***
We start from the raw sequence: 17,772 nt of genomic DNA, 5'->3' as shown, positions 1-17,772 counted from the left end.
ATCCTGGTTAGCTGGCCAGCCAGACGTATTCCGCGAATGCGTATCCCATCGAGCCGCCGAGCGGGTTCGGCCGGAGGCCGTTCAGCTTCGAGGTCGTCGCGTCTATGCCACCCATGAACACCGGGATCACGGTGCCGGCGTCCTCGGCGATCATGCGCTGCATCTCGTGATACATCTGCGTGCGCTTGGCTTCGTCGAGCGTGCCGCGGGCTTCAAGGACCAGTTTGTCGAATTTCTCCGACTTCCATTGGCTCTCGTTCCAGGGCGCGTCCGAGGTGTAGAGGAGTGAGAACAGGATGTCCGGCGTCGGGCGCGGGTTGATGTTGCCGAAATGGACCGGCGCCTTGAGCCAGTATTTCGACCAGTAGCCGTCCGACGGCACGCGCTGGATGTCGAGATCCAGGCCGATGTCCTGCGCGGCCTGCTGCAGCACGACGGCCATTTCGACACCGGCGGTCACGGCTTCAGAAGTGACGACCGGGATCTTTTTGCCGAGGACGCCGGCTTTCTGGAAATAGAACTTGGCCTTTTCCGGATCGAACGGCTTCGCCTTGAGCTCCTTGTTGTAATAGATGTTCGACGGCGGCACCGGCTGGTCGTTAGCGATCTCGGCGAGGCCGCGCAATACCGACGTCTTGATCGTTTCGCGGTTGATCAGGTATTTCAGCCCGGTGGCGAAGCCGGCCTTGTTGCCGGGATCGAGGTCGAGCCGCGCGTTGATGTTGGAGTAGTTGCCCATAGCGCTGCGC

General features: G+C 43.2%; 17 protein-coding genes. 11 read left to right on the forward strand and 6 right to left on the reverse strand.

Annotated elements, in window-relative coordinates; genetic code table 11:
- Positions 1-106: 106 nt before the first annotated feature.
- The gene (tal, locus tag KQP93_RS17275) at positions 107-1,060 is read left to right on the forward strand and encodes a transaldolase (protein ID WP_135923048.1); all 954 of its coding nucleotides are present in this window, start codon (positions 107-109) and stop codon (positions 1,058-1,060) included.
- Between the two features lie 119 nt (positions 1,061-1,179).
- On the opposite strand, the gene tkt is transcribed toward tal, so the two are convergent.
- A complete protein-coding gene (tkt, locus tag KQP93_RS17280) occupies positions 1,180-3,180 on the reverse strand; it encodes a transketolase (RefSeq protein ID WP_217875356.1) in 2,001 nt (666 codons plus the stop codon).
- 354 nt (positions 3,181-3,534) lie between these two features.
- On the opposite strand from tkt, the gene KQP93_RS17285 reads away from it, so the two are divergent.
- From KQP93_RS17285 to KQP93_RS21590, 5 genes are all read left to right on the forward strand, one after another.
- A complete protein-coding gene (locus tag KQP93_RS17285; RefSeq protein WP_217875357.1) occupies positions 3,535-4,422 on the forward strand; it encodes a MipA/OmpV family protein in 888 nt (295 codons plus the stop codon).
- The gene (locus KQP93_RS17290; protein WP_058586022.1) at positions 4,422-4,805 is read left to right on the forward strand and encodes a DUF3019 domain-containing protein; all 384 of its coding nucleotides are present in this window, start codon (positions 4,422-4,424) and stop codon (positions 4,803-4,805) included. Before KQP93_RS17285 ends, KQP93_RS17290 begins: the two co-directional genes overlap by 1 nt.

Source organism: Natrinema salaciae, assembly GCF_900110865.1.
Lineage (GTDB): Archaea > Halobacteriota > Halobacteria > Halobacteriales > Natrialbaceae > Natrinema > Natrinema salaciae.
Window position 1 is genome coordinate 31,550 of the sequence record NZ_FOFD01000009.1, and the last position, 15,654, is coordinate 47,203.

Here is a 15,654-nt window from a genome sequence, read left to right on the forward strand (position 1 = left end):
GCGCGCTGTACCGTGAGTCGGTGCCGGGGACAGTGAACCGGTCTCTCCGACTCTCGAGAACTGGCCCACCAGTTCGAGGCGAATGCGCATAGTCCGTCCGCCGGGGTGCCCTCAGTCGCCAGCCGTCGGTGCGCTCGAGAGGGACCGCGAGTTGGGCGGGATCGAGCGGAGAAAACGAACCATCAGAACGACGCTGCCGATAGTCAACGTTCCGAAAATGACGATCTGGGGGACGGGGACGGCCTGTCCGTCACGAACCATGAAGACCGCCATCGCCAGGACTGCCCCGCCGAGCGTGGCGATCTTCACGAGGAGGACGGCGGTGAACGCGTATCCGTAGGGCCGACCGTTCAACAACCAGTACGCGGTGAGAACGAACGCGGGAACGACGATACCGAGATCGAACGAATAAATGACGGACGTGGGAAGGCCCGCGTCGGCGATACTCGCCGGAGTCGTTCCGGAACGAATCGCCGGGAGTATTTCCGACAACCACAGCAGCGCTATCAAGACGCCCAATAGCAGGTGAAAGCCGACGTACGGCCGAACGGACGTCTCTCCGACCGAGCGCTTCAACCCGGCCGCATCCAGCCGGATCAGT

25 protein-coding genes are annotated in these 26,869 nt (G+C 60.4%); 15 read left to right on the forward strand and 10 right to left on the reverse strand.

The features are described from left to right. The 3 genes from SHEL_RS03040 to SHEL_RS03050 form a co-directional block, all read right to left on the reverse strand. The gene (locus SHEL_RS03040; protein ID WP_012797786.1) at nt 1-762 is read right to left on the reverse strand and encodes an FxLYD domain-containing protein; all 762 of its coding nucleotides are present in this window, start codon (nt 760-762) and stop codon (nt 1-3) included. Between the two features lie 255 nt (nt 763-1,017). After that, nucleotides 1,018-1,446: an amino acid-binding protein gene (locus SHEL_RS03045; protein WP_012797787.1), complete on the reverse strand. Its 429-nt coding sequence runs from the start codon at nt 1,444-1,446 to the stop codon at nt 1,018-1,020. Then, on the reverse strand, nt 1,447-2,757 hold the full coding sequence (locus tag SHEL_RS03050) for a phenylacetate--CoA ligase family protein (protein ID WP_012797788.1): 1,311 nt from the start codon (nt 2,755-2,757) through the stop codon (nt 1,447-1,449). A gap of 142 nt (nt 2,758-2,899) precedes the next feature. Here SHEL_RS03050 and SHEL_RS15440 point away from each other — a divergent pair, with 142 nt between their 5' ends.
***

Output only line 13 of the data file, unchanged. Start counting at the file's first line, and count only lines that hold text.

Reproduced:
- A complete protein-coding gene (locus tag KQP93_RS17285; RefSeq protein WP_217875357.1) occupies positions 3,535-4,422 on the forward strand; it encodes a MipA/OmpV family protein in 888 nt (295 codons plus the stop codon).